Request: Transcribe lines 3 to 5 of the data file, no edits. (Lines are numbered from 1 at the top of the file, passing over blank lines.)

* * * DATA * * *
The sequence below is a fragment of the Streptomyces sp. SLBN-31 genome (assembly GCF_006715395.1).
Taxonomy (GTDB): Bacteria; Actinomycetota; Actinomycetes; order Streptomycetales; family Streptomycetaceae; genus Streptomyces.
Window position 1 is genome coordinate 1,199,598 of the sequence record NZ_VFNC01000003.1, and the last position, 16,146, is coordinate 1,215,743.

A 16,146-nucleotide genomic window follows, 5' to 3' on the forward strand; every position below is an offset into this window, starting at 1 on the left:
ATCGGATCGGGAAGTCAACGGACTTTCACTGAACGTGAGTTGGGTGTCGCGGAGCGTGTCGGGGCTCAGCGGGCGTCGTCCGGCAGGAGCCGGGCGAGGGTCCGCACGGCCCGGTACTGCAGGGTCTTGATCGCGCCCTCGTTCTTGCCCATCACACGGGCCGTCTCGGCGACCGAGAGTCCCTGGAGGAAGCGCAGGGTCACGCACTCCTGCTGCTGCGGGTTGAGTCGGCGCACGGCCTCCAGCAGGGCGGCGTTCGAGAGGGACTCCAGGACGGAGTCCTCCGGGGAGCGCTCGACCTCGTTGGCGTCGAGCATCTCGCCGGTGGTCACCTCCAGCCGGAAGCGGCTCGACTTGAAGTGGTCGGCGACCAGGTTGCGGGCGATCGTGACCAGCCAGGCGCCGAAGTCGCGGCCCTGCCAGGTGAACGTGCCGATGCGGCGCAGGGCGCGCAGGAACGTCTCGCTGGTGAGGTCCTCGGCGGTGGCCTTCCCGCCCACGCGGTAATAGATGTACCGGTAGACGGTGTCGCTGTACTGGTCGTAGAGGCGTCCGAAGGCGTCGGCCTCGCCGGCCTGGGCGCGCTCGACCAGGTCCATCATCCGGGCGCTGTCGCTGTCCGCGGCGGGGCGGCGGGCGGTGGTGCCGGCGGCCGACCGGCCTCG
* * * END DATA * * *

Window position 1 is genome coordinate 1,199,598 of the sequence record NZ_VFNC01000003.1, and the last position, 16,146, is coordinate 1,215,743.

A 16,146-nucleotide genomic window follows, 5' to 3' on the forward strand; every position below is an offset into this window, starting at 1 on the left:
ATCGGATCGGGAAGTCAACGGACTTTCACTGAACGTGAGTTGGGTGTCGCGGAGCGTGTCGGGGCTCAGCGGGCGTCGTCCGGCAGGAGCCGGGCGAGGGTCCGCACGGCCCGGTACTGCAGGGTCTTGATCGCGCCCTCGTTCTTGCCCATCACACGGGCCGTCTCGGCGACCGAGAGTCCCTGGAGGAAGCGCAGGGTCACGCACTCCTGCTGCTGCGGGTTGAGTCGGCGCACGGCCTCCAGCAGGGCGGCGTTCGAGAGGGACTCCAGGACGGAGTCCTCCGGGGAGCGCTCGACCTCGTTGGCGTCGAGCATCTCGCCGGTGGTCACCTCCAGCCGGAAGCGGCTCGACTTGAAGTGGTCGGCGACCAGGTTGCGGGCGATCGTGACCAGCCAGGCGCCGAAGTCGCGGCCCTGCCAGGTGAACGTGCCGATGCGGCGCAGGGCGCGCAGGAACGTCTCGCTGGTGAGGTCCTCGGCGGTGGCCTTCCCGCCCACGCGGTAATAGATGTACCGGTAGACGGTGTCGCTGTACTGGTCGTAGAGGCGTCCGAAGGCGTCGGCCTCGCCGGCCTGGGCGCGCTCGACCAGGTCCATCATCCGGGCGCTGTCGCTGTCCGCGGCGGGGCGGCGGGCGGTGGTGCCGGCGGCCGACCGGCCTCG